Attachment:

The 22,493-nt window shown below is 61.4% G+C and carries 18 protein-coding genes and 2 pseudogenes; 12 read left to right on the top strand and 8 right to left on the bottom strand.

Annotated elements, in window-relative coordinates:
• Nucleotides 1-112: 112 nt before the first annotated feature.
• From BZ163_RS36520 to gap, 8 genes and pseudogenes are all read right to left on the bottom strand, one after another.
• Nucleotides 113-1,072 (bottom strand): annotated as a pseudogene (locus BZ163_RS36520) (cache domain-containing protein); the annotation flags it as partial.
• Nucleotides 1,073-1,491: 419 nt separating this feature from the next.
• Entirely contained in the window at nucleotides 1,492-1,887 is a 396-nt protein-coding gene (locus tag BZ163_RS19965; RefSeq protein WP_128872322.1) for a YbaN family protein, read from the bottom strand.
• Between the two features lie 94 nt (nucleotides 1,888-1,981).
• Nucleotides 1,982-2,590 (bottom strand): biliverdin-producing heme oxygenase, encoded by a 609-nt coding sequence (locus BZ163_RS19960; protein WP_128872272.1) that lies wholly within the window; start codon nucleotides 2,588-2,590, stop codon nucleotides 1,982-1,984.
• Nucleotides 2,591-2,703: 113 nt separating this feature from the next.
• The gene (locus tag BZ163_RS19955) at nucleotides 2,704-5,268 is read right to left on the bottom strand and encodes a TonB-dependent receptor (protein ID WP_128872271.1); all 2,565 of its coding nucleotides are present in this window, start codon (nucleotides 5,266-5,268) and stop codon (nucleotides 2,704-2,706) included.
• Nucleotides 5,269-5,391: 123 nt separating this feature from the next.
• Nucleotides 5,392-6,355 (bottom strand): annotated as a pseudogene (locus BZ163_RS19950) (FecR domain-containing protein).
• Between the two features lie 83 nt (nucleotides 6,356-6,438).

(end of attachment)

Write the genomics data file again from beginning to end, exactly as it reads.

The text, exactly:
The 22,493-nt window shown below is 61.4% G+C and carries 18 protein-coding genes and 2 pseudogenes; 12 read left to right on the top strand and 8 right to left on the bottom strand.

Annotated elements, in window-relative coordinates:
• Nucleotides 1-112: 112 nt before the first annotated feature.
• From BZ163_RS36520 to gap, 8 genes and pseudogenes are all read right to left on the bottom strand, one after another.
• Nucleotides 113-1,072 (bottom strand): annotated as a pseudogene (locus BZ163_RS36520) (cache domain-containing protein); the annotation flags it as partial.
• Nucleotides 1,073-1,491: 419 nt separating this feature from the next.
• Entirely contained in the window at nucleotides 1,492-1,887 is a 396-nt protein-coding gene (locus tag BZ163_RS19965; RefSeq protein WP_128872322.1) for a YbaN family protein, read from the bottom strand.
• Between the two features lie 94 nt (nucleotides 1,888-1,981).
• Nucleotides 1,982-2,590 (bottom strand): biliverdin-producing heme oxygenase, encoded by a 609-nt coding sequence (locus BZ163_RS19960; protein WP_128872272.1) that lies wholly within the window; start codon nucleotides 2,588-2,590, stop codon nucleotides 1,982-1,984.
• Nucleotides 2,591-2,703: 113 nt separating this feature from the next.
• The gene (locus tag BZ163_RS19955) at nucleotides 2,704-5,268 is read right to left on the bottom strand and encodes a TonB-dependent receptor (protein ID WP_128872271.1); all 2,565 of its coding nucleotides are present in this window, start codon (nucleotides 5,266-5,268) and stop codon (nucleotides 2,704-2,706) included.
• Nucleotides 5,269-5,391: 123 nt separating this feature from the next.
• Nucleotides 5,392-6,355 (bottom strand): annotated as a pseudogene (locus BZ163_RS19950) (FecR domain-containing protein).
• Between the two features lie 83 nt (nucleotides 6,356-6,438).